Drinking in Calgary Parks, Legal Concerns

Drinking in Calgary Parks, Legal Concerns

By Caitlin Taylor

Allowing people to enjoy a few drinks in Calgary parks raises some legal concerns. But it is an idea that I think most Calgarians would support, especially during the COVID-19 pandemic.

Calgary city councillor Gian-Carlo Carra reportedly will bring a motion to a May council meeting that could allow Calgarians to book picnic tables if they're planning on sharing a bottle of wine with some friends in city parks.

This would be a pilot project, he says, involving “100 or so picnic tables in public spaces across the city.”

I am pleased he is not proposing to totally rescind the city’s current ban on alcohol in public areas. The problems caused by alcohol consumption are well documented, ranging from disorderly conduct to petty crime. What he is envisioning instead is that residents will prebook a table in a designated area of a park, giving their name, address and contact info to city staff. If that booking is approved, the gathering can go ahead and the city will have someone they can hold responsible if problems arise.

To gauge how popular the idea of prebooking a small area in the park can be, we can look to another unique pilot project conducted this past winter in Calgary. Across the city, residential-sized fire pits were set up in community parks, with people allowed to book them from 9 a.m. to 9 p.m. any day of the week. Those making the reservation were asked to gather with others in their cohort or to limit social gatherings to 10 people.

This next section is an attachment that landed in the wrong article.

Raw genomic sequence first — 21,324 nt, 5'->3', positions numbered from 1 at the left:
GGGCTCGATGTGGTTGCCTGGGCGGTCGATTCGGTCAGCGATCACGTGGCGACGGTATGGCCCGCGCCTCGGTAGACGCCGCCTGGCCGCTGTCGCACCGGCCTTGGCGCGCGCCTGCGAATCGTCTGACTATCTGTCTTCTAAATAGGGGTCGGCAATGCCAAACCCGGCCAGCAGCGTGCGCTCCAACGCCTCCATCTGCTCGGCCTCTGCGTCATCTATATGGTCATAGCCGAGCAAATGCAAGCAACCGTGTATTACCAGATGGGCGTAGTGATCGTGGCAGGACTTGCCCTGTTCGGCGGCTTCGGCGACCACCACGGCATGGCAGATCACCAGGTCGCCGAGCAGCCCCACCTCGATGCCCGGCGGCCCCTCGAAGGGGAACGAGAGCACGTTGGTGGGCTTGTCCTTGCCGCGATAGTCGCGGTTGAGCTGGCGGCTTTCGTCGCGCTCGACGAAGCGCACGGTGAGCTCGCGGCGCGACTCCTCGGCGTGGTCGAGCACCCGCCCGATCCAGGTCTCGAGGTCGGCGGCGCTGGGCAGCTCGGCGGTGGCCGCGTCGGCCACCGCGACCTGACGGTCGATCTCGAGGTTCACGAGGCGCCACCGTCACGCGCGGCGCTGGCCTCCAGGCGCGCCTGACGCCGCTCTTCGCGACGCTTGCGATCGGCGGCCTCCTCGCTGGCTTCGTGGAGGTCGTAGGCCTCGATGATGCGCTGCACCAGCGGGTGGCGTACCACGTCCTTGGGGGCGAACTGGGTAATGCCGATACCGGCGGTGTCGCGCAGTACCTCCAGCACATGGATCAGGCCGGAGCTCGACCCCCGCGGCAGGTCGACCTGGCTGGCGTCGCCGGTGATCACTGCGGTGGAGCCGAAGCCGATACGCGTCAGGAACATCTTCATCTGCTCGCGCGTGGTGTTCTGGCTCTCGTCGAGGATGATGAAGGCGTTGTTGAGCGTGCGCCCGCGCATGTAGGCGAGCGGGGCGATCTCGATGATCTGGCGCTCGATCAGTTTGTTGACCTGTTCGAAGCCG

Calgarians certainly warmed up to this idea, as there were more than 500 requests in just the first week. So just imagine how popular park picnic tables will be in the summer if people are allowed to reserve them so they can share a few drinks with friends at designated times and places.

The idea of allowing people to enjoy libations in public parks is not unique to Calgary; in fact we not frontrunners with this concept at all. Montrealers have been able to openly imbibe in parks for years, as long as they are at a picnic table and are eating a meal. A bag of chips is not enough, although a few smoked meat sandwiches will suffice.

In Toronto, city councillor Josh Matlow is asking for a pilot project to allow residents to consume beer and wine in parks and at beaches with bathroom facilities.

“After a year in isolation, people need to socialize,” he said, according to a news report. “It is up to us as policymakers to create environments where those connections with friends and family can be made in the safest way possible way.”

In Vancouver, drinking in parks remains verboten, though the city last year set up outdoor plazas where people can BYOB, one story states.

Municipalities bordering Vancouver have gone even further, with New Westminster allowing drinking at designated areas in six parks, Port Coquitlam approving seven parks for public imbibing and North Vancouver allowing it in eight.

Returning to Calgary, a news report notes that Councillor Carra says he wants to start a conversation about the idea of allowing European beer gardens in Calgary parks. My input into that conversation would be that we should be taking small steps toward liberalizing our policies concerning alcohol consumption. Allowing people to prebook picnic tables and safely socialize with friends over a few drinks is a good first step; a beer garden is a long way down that road.

No one wants to see our parks turned into areas where people can drink freely day and night. The wrong move to relax alcohol consumption rules could put us on a slippery slope. So let’s see how Calgarians respond to the picnic table booking idea and monitor what problems, if any, arise. If it can be shown rules around alcohol and COVID have been followed, we can go from there.

I know I will be taking advantage of this policy if Calgary lawmakers are bold enough to make it happen.

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